Spring Budget: An analysis

The latest Budget is set to bring big changes for private clients. Our team have summarised some key points on what you and your clients need to think about.

Non-dom tax rules

As widely predicted, one of the key changes in today’s budget was to the non-dom tax rules, with the chancellor confirming that the current regime will be completely abolished from April 2025. 

Under the current rules, individuals who are tax resident in the UK but not domiciled here can elect to be taxed on the ‘remittance basis’ for up to 15 years, meaning that they only pay UK tax on income/gains brought into the UK (subject to an annual charge after a few years).

These rules will no longer apply from 6 April next year. Instead, while new arrivals to the UK will pay no additional tax for their first four years of residence (provided they have been non-UK resident for the preceding ten years), after that they'll pay UK tax on all of their foreign income and gains in the same way as any other UK taxpayer. 

Transitional arrangements will apply for people already claiming the remittance basis, including:

  • An option to rebase the value of capital assets to 5 April 2019
  • A temporary 50% exemption for the taxation of foreign income for 2025/26
  • A two-year window in which foreign income and gains accrued before April 2025 but brought into the UK after that can be taxed at a reduced rate of 12%

While the income tax and CGT changes are the only amendments to the non-dom regime at present, the chancellor did also announce a consultation on a move to a residence-based regime for inheritance tax. This would include changes to:

  • the rules on when an individual is subject to IHT on their worldwide assets on death
  • the rules on excluded property trusts (trust creating by individual before becoming UK resident)

Further updates on this are due to be issued in the coming months.

The new rules are undoubtedly more stringent, but delaying the implementation until April 2025 does at least allow some time for planning before then. In addition, as mentioned in our article last week all is not lost even when the new regime is fully underway – there are still a wide range of planning opportunities and structures for international families living in the UK, all of which we can advise on.

Probate and payment of inheritance tax

Some more welcome news involved probate and payment of IHT. As many people who have been through the probate process will know, some or all of the IHT due on an estate must be paid before the Grant of Probate can be issued. This can cause immense difficulties when there are insufficient liquid funds available, with families often having to take out loans from commercial lenders at ever-higher rates of interest. From 1 April 2024, this'll no longer be necessary, as people will be able to apply to HMRC for a ‘Grant on Credit’ without having to go down the borrowing route first. 

CGT on residential properties

Another bit of helpful news for individuals, executors and trustees alike was the reduction of the higher-rate CGT on the disposal of residential properties from 28% to 24% (the lower rate remains at 18%). The new rates come in on the 6 April 2024 – however this is the same date that the CGT annual exemption drops from £6,000 to £3,000. If you have a sale due to complete around this time, careful calculations will be needed to see whether it will be better to sell before or after 6 April!

Furnished holiday lets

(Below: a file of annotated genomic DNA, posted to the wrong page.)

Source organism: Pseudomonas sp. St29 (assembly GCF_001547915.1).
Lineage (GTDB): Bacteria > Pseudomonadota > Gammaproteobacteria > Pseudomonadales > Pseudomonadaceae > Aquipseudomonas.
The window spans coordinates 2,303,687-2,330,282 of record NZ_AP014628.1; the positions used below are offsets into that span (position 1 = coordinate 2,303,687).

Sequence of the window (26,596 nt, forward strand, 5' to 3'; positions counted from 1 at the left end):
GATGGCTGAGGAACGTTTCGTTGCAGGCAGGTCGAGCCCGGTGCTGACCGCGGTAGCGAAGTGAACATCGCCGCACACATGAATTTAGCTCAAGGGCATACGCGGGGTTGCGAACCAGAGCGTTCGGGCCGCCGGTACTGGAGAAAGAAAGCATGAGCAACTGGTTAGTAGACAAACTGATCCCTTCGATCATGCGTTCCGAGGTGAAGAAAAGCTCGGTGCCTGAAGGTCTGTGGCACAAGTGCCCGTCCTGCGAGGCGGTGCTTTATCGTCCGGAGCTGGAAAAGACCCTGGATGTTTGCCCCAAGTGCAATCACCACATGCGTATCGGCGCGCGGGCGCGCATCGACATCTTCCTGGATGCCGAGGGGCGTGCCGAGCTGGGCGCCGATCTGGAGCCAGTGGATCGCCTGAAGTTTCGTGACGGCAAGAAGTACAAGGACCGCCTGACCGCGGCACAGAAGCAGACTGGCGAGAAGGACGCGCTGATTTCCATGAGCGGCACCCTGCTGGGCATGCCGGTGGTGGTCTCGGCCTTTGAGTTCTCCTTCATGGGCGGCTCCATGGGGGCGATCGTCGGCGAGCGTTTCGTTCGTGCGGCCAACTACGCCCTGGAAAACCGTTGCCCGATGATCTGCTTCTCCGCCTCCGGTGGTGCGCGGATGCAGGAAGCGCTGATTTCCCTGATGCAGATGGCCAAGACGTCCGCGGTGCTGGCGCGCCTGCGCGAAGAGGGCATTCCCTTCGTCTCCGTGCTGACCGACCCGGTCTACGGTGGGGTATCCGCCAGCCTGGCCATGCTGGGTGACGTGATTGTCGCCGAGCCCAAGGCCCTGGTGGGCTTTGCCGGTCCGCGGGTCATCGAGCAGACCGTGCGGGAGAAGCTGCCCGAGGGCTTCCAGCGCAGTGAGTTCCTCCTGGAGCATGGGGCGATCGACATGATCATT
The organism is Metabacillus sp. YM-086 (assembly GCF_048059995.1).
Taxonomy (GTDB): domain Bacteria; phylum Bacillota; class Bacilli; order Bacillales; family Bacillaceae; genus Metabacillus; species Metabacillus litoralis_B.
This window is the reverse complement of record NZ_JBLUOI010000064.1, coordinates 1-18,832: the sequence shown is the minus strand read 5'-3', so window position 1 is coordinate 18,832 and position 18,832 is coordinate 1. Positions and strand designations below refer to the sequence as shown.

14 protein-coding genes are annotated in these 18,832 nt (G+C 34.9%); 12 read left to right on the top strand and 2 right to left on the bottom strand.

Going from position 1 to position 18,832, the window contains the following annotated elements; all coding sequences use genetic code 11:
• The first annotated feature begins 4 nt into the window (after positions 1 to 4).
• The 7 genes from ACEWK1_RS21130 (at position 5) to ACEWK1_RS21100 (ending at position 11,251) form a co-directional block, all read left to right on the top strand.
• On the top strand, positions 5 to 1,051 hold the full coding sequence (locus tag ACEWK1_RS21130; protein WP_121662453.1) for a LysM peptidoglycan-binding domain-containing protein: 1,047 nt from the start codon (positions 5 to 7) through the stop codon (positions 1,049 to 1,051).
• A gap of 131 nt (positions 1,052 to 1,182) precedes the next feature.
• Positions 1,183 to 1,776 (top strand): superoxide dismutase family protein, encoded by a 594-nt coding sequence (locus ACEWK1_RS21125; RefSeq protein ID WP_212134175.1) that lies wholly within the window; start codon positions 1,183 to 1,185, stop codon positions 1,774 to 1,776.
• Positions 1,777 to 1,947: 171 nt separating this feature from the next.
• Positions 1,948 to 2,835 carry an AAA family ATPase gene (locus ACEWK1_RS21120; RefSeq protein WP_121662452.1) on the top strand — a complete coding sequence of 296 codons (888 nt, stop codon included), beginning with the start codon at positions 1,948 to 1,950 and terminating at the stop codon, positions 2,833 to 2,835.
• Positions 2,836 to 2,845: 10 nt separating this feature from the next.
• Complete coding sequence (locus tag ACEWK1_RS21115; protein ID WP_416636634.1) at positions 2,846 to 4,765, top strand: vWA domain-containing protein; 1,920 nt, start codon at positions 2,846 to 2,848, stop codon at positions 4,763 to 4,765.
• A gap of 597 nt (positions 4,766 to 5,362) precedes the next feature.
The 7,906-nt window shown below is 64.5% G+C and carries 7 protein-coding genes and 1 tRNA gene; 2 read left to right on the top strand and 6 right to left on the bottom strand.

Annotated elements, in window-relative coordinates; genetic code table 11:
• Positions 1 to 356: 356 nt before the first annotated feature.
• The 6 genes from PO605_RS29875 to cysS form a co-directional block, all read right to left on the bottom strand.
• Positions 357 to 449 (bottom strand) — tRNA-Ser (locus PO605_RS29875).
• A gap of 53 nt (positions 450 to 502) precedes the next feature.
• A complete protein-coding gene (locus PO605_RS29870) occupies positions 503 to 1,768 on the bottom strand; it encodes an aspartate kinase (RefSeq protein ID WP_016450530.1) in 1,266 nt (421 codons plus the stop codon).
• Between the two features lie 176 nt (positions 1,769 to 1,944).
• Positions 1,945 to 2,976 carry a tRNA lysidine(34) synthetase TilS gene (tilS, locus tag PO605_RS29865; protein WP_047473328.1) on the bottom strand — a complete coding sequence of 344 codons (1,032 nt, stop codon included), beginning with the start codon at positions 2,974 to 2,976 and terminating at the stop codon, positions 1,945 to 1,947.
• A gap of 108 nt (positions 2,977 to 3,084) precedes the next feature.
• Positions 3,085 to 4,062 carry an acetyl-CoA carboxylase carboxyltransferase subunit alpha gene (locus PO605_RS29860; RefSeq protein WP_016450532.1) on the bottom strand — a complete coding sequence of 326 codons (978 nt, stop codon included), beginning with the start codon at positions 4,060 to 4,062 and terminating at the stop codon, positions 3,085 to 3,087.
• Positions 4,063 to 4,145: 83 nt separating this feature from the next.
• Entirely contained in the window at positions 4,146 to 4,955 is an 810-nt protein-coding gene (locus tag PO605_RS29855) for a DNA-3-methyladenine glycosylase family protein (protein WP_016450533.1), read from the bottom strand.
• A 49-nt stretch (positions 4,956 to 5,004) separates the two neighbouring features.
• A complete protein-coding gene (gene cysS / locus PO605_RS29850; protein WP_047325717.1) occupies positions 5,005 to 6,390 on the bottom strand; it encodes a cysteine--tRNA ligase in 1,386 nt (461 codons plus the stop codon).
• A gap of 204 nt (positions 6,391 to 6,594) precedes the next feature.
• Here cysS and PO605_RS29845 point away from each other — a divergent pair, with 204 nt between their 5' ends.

The furnished holiday lettings tax regime will be abolished from April 2025. This regime currently gives extra tax reliefs for properties which are available for holiday lettings for a certain number of days per year (and actually let our for at least half of that time). The reliefs include CGT reductions and plant & machinery allowance (e.g. for replacement of fittings & fixtures). These exemptions will all disappear from next year. Coupled with the increasingly strict rules surrounding IHT on holiday lets, it's likely to make ownership of these types of properties less and less attractive.

SDLT – multiple dwellings relief

SDLT reductions for people purchasing multiple properties at the same time are also set to be abolished. The old rules will continue to apply to transactions where contracts were exchanged on or before today’s date, or where the purchase completes on or before 1 June.

The government has noted that this may impact the agricultural sector more than others and has agreed to engage with the sector on this – further details will follow in due course.

Agricultural relief

The chancellor has confirmed that agricultural relief from IHT will be extended to cover land managed under certain environmental land management schemes (ELMs). This should help provide certainty to landowners who are hoping to benefit from these schemes, alongside their ‘traditional’ agricultural activities. We’ll provide more detail on this as and when it becomes available.

National Insurance

The widely anticipated 2% NI cut will also come into effect from 6 April. Employee’s NI will go down to 8%, with self-employed NI going down to 6%.


Finally, a slight boost for savers was announced, with the creation of a new ‘UK ISA’ concentrating on UK investments, to give an additional ISA subscription of £5,000 per year (in addition to the existing £20,000.)


This budget will undoubtably have a huge impact on many individual and families. Mills & Reeve can advise on all aspects of tax and estate planning, so please get in touch with us to discuss the options for you or your clients.

Our content explained

Every piece of content we create is correct on the date it’s published but please don’t rely on it as legal advice. If you’d like to speak to us about your own legal requirements, please contact one of our expert lawyers.

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